- Clackamas County voters rejected the $5 license fee surcharge to replace the Sellwood Bridge, 63-37. Opponents of the levy hailed this as a victory of suburban values over urban ones ("in Clackamas County, we drive cars")--even though the primary users of the new bridge (as well as the current one) would be automobiles. Multnomah County officials stated that they would look at other options, including deleting the big interchange with OR43 on the west end--a design feature which has been roundly criticized, but on which quite a bit of state funding is conditioned.
- Voters in the city of Damascus rejected their comprehensive plan.
- In Washington County, voters in the North Bethany area north of Beaverton approved a permanent tax levy to help fund the area's transportation needs.
Thoughts and comments? In particular, what ought to be next for the Sellwood Bridge replacement?
Portland State University
Center for Transportation Studies
Spring 2011 Transportation Seminar Series
Speaker: Christopher Yake, Senior TOD Project Manager, Metro
Topic: TOD in 3D: How Transit Oriented is the Portland Region?
Abstract: If a two-dimensional picture is worth a 1,000 words, how much more can 3D imagery convey? As part of its recently completed Strategic Plan, Metro's TOD Program in Portland, OR has developed a new GIS -based transit orientation tool to analyze and compare the readiness of its station areas and corridors for higher density mixed-use development. For the purposes of better capturing a more holistic view of the built environment, this innovative measure expands on the 3 "D's" of density, diversity, and design by adopting the 5 "P's" of people, places, physical form, performance and pedestrian/bicycle connectivity. Given the program's interest in catalyzing near-term private development, it goes further to incorporate a strong "market strength" component. In addition to describing the tool and its future implementation, the presentation will demonstrate how the TOD Program developed and used two- and three-dimensional maps and graphics to help convey the complex methodology and findings to a broad audience of policy makers and stakeholders.
Chris is a Senior TOD Project Manager with Metro's TOD Program in Portland, OR. Along with managing public-private development projects near transit, he led the recently completed TOD Strategic Plan and is participating in corridor planning region-wide. Prior to Metro, Chris specialized in TOD in the public and private sectors.
When: Friday, May 20, 2011, 12:00 - 1:00pm
Where: PSU Urban Center Building, SW 6th and Mill, Room 204
In many public transit circles, a distinction is made between "choice" and "dependent" or ("captive") riders--the latter being those users of transit who don't have other options (particularly the automobile) at their disposal, and the former being those who do. This dichotomy is often criticized, for various reasons, including:
- Its a false dichotomy which does not accurately characterize the complexities of choices available to people. Many people find transit more suitable for some trips and driving for others (and walking for others still), and act accordingly. In addition, there is the matter of the "transit dependent by choice"--those who have the ability (financial and legal) to drive but choose not to own a car, and thus are at the mercy of the local transit authority--are they "choice riders" or not?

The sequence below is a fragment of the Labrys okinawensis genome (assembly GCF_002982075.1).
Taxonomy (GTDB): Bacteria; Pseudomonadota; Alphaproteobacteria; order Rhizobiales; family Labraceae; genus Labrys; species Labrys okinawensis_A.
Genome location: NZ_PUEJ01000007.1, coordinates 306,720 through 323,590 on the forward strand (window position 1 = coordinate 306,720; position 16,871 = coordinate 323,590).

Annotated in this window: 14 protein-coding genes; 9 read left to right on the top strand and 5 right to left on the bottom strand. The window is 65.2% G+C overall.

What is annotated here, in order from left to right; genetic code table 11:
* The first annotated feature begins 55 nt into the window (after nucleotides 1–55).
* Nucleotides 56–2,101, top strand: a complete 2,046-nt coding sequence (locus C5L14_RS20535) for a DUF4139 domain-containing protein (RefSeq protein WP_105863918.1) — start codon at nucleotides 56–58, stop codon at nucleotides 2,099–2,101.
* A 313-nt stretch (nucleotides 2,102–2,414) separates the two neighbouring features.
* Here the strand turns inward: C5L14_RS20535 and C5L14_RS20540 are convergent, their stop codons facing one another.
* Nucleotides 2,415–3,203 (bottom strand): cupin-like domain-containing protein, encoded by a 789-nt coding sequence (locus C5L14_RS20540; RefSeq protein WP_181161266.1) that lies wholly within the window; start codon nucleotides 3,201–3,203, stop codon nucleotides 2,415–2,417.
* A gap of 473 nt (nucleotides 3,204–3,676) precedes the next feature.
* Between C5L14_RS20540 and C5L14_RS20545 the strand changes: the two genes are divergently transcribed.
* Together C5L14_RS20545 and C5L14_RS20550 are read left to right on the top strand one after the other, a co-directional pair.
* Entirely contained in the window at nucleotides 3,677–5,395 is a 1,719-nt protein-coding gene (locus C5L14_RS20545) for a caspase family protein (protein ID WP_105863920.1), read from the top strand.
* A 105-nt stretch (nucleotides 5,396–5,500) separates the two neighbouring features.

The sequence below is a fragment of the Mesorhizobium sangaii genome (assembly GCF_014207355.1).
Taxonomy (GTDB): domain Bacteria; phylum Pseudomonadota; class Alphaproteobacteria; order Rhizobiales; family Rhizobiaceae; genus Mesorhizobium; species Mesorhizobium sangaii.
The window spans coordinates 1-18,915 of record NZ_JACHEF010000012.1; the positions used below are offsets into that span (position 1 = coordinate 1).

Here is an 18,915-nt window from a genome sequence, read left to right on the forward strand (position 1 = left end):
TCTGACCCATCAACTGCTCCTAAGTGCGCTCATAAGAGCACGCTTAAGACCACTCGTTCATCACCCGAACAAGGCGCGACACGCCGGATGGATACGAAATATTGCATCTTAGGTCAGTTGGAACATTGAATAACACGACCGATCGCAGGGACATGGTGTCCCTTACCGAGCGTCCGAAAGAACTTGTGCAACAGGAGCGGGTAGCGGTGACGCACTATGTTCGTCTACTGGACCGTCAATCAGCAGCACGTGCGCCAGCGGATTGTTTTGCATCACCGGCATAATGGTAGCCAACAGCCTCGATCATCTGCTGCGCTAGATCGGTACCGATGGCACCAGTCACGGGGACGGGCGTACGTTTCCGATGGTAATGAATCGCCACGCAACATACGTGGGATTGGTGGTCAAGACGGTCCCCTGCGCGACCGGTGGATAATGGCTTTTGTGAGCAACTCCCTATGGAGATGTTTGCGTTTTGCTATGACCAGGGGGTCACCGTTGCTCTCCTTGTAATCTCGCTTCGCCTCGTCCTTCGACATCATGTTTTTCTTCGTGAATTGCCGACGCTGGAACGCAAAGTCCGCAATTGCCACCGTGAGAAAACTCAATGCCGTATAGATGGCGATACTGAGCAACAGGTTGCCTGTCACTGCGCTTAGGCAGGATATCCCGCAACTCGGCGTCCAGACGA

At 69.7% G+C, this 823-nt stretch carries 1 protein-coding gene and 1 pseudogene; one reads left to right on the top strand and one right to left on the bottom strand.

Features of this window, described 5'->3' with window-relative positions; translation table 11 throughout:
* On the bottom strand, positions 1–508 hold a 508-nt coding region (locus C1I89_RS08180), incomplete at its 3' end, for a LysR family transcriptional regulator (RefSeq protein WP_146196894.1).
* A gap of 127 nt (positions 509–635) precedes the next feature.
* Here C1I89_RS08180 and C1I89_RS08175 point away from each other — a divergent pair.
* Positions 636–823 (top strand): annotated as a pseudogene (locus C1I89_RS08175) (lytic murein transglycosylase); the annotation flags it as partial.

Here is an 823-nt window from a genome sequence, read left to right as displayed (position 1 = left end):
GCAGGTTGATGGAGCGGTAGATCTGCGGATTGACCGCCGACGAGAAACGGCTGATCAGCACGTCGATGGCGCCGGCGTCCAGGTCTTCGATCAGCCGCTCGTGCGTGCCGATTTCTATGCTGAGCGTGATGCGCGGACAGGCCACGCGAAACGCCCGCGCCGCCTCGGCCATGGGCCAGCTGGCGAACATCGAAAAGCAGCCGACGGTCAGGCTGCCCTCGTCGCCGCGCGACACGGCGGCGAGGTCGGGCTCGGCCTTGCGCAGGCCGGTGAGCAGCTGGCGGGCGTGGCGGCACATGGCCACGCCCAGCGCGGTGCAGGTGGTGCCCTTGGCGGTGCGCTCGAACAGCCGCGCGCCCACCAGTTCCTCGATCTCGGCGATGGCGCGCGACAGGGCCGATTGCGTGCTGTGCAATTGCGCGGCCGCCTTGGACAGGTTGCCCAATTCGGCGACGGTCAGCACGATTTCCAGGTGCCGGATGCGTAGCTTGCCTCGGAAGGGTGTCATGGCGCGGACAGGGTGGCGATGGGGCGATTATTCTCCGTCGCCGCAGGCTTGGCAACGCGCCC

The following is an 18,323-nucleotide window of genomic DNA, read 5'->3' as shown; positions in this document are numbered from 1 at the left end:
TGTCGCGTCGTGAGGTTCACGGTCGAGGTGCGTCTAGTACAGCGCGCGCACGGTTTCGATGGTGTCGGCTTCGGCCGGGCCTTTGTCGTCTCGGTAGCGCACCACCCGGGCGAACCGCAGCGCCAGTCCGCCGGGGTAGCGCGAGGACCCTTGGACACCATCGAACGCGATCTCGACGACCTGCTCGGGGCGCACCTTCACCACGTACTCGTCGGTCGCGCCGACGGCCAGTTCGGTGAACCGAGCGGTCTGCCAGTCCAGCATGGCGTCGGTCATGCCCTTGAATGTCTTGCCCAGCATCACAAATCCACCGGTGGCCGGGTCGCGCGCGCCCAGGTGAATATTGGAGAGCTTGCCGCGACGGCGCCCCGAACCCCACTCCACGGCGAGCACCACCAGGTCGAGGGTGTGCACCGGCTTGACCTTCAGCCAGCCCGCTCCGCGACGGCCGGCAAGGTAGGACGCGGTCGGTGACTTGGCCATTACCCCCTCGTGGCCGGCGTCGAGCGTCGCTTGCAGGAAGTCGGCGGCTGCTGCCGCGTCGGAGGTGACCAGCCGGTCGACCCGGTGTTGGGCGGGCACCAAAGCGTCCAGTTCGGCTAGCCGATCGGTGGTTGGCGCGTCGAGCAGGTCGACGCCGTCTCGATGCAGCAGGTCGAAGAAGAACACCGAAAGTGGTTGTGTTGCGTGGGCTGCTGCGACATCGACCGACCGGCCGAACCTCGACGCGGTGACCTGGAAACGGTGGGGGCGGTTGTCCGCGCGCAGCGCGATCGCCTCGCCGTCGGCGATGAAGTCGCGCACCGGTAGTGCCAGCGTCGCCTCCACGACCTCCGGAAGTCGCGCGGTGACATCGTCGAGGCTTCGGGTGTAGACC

- It may encourage inequitable behavior by transit agencies, such as neglecting the needs of dependent riders rather than treating them like valued customers. At a minimum, there is tremendous pressure for transit agencies to focus on attracting new riders, which can lead them to take their existing ones for granted.
- It promotes "auto-normative" thinking and the "desperate or dedicated theory", framing public transit as a manifestly inferior solution--something which is only selected either as a mode of last resort, or one which represents an altruistic sacrifice of some sort on the part of the user. Of course, many public transit offerings are demonstrably inferior to driving (from the point of view of the user)--but in some areas the reverse is true.
And with the last bullet in mind, it is useful (as an intellectual exercise, if nothing else) to invert the usual assumptions---thus this article is about the "two types of motorists": auto-dependent ones, and choice drivers.
The plight of auto-dependency
A dependent driver is one for whom there are no reliable travel options other than the automobile--i.e. one who does not reasonable access to public transit and is forced to drive (or ride in) an automobile to get anywhere, particularly for longer distances for which walking is impractical. A choice driver, on the other hand, is one who has good access to transit, but drives anyway. (There are also the auto-dependent-by-choice; those who could afford to live in transit-friendly places like the Pearl, but instead choose to live in transit-hostile neighborhoods, like, say, Cooper Mountain).